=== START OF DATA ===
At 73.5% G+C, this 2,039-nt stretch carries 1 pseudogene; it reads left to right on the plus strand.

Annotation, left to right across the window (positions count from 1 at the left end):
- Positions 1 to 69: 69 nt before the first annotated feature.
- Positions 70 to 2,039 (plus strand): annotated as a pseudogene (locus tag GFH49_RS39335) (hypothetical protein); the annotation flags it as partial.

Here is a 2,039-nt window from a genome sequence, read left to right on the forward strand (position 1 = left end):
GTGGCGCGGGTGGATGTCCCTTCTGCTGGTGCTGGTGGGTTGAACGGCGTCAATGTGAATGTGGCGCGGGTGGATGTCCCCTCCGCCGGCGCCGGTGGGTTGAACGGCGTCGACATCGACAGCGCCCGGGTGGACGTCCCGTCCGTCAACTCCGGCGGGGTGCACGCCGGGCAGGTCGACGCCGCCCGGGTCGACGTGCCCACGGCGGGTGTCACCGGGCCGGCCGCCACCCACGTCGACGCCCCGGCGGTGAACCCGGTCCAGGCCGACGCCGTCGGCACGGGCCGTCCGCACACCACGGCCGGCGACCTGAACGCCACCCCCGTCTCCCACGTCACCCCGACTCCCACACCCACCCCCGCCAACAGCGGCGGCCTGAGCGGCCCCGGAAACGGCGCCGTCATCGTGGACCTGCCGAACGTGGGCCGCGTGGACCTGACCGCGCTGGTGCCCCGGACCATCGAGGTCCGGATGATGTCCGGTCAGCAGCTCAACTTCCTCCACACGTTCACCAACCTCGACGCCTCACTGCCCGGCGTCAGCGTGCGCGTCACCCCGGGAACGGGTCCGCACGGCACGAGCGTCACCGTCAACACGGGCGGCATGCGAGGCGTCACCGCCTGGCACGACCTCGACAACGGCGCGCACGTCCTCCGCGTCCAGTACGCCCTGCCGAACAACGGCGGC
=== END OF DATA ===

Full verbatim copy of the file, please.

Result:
At 73.5% G+C, this 2,039-nt stretch carries 1 pseudogene; it reads left to right on the plus strand.

Annotation, left to right across the window (positions count from 1 at the left end):
- Positions 1 to 69: 69 nt before the first annotated feature.
- Positions 70 to 2,039 (plus strand): annotated as a pseudogene (locus tag GFH49_RS39335) (hypothetical protein); the annotation flags it as partial.

Here is a 2,039-nt window from a genome sequence, read left to right on the forward strand (position 1 = left end):
GTGGCGCGGGTGGATGTCCCTTCTGCTGGTGCTGGTGGGTTGAACGGCGTCAATGTGAATGTGGCGCGGGTGGATGTCCCCTCCGCCGGCGCCGGTGGGTTGAACGGCGTCGACATCGACAGCGCCCGGGTGGACGTCCCGTCCGTCAACTCCGGCGGGGTGCACGCCGGGCAGGTCGACGCCGCCCGGGTCGACGTGCCCACGGCGGGTGTCACCGGGCCGGCCGCCACCCACGTCGACGCCCCGGCGGTGAACCCGGTCCAGGCCGACGCCGTCGGCACGGGCCGTCCGCACACCACGGCCGGCGACCTGAACGCCACCCCCGTCTCCCACGTCACCCCGACTCCCACACCCACCCCCGCCAACAGCGGCGGCCTGAGCGGCCCCGGAAACGGCGCCGTCATCGTGGACCTGCCGAACGTGGGCCGCGTGGACCTGACCGCGCTGGTGCCCCGGACCATCGAGGTCCGGATGATGTCCGGTCAGCAGCTCAACTTCCTCCACACGTTCACCAACCTCGACGCCTCACTGCCCGGCGTCAGCGTGCGCGTCACCCCGGGAACGGGTCCGCACGGCACGAGCGTCACCGTCAACACGGGCGGCATGCGAGGCGTCACCGCCTGGCACGACCTCGACAACGGCGCGCACGTCCTCCGCGTCCAGTACGCCCTGCCGAACAACGGCGGC